batayle

Middle EnglishEdit

Alternative formsEdit

EtymologyEdit

Borrowed from Old French bataille, from Late Latin battālia.

PronunciationEdit

  • IPA(key): /batˈɛi̯l(ə)/, /ˈbatɛl(ə)/, /ˈbatəl(ə)/

NounEdit

batayle (plural batayles)

  1. An extended fight, war or armed contest; battling or warring.
  2. A battle; a match between two rival armed forces.
  3. A company or band of soldiers; a portion of one's fighting force.
    • 1470–1485 (date produced), Thomas Malory, “Capitulum x”, in [Le Morte Darthur], book II, [London: [] by William Caxton], published 31 July 1485, OCLC 71490786, leaf 43, verso; republished as H[einrich] Oskar Sommer, editor, Le Morte Darthur [], London: David Nutt, [], 1889, OCLC 890162034, lines 28–31, page 86:
      Thenne kyng Arthur made redy his hooſt in x batails and Nero was redy in the felde afore the caſtel Tarabil with a grete hooſt / & he had x batails with many mo peple than Arthur had [...]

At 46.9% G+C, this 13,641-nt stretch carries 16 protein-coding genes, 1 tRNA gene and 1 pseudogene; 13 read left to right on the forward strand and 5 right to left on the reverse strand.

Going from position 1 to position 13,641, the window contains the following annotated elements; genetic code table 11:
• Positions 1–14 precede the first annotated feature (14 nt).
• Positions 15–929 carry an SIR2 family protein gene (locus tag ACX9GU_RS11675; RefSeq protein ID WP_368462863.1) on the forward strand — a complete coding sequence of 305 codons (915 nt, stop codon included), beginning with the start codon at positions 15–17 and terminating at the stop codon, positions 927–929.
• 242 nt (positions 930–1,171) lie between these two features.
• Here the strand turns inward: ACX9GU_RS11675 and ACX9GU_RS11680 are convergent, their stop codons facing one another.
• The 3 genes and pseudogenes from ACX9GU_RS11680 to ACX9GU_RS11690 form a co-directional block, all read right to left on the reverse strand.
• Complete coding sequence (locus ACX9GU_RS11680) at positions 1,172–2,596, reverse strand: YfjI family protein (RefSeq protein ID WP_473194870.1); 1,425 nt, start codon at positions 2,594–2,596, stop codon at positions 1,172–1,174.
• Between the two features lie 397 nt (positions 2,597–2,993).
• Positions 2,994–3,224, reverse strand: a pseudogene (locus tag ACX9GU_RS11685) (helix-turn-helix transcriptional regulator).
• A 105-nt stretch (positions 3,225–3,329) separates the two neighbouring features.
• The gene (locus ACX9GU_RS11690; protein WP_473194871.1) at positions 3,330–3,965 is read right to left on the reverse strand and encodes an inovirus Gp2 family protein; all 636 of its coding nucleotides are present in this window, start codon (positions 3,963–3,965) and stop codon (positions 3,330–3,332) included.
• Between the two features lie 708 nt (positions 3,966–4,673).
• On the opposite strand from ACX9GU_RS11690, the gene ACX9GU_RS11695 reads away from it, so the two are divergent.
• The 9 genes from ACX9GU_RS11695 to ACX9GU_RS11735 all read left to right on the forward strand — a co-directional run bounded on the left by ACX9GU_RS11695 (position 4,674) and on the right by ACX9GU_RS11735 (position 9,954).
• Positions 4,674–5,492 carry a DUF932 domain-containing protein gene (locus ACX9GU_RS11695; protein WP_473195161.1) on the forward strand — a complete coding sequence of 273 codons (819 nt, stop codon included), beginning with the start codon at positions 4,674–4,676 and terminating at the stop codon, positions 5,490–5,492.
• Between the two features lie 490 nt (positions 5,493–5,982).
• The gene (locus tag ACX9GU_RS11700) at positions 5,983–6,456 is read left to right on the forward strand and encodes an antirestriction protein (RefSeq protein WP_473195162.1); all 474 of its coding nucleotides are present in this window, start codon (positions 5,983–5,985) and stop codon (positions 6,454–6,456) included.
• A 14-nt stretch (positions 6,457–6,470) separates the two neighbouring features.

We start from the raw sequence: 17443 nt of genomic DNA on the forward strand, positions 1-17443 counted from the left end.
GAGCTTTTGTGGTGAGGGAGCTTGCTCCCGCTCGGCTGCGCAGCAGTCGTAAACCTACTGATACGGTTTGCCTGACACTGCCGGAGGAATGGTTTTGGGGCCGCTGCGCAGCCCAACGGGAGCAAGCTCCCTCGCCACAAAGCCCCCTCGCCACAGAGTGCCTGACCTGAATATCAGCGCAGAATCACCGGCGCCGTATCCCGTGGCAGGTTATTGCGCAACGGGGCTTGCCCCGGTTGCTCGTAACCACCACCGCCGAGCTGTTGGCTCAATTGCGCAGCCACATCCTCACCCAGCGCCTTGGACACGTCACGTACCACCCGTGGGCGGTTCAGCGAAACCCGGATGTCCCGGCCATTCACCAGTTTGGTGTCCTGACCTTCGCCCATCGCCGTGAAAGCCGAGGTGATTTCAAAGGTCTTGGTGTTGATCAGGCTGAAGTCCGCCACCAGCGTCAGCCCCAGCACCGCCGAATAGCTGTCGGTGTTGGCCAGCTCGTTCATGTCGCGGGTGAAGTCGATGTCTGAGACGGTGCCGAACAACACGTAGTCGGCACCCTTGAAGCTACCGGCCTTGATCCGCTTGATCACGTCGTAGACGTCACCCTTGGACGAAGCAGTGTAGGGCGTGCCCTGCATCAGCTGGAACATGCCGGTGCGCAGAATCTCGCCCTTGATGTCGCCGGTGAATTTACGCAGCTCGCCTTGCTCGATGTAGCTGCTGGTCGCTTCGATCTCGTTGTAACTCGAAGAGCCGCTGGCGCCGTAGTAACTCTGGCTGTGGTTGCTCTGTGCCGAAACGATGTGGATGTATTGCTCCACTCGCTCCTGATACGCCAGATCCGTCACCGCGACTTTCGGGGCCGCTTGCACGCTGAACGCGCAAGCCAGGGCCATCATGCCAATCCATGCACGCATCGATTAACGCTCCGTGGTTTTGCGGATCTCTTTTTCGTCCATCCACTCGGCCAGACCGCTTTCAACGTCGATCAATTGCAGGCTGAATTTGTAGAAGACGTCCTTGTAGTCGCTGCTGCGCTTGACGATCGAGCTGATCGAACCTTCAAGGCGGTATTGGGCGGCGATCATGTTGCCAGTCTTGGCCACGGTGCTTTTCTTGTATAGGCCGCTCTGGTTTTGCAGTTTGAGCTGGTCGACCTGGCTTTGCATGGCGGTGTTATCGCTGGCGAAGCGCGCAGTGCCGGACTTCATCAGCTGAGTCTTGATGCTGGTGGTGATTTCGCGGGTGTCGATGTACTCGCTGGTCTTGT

Then King Arthur made ready his host in 10 battles and Nero was ready in the field before the castle Tarabil with a great host / and he had 10 battles with many more people than Arthur had [...]
  4. A duel or match to decide a dispute.
  5. A fight or dispute between ideas or religious forces:
    1. (rare) One's striving to eliminate or expunge malicious forces.
    2. (rare) A strike or blow from malicious forces.

Related termsEdit

DescendantsEdit

  • English: battle
  • Scots: battle

ReferencesEdit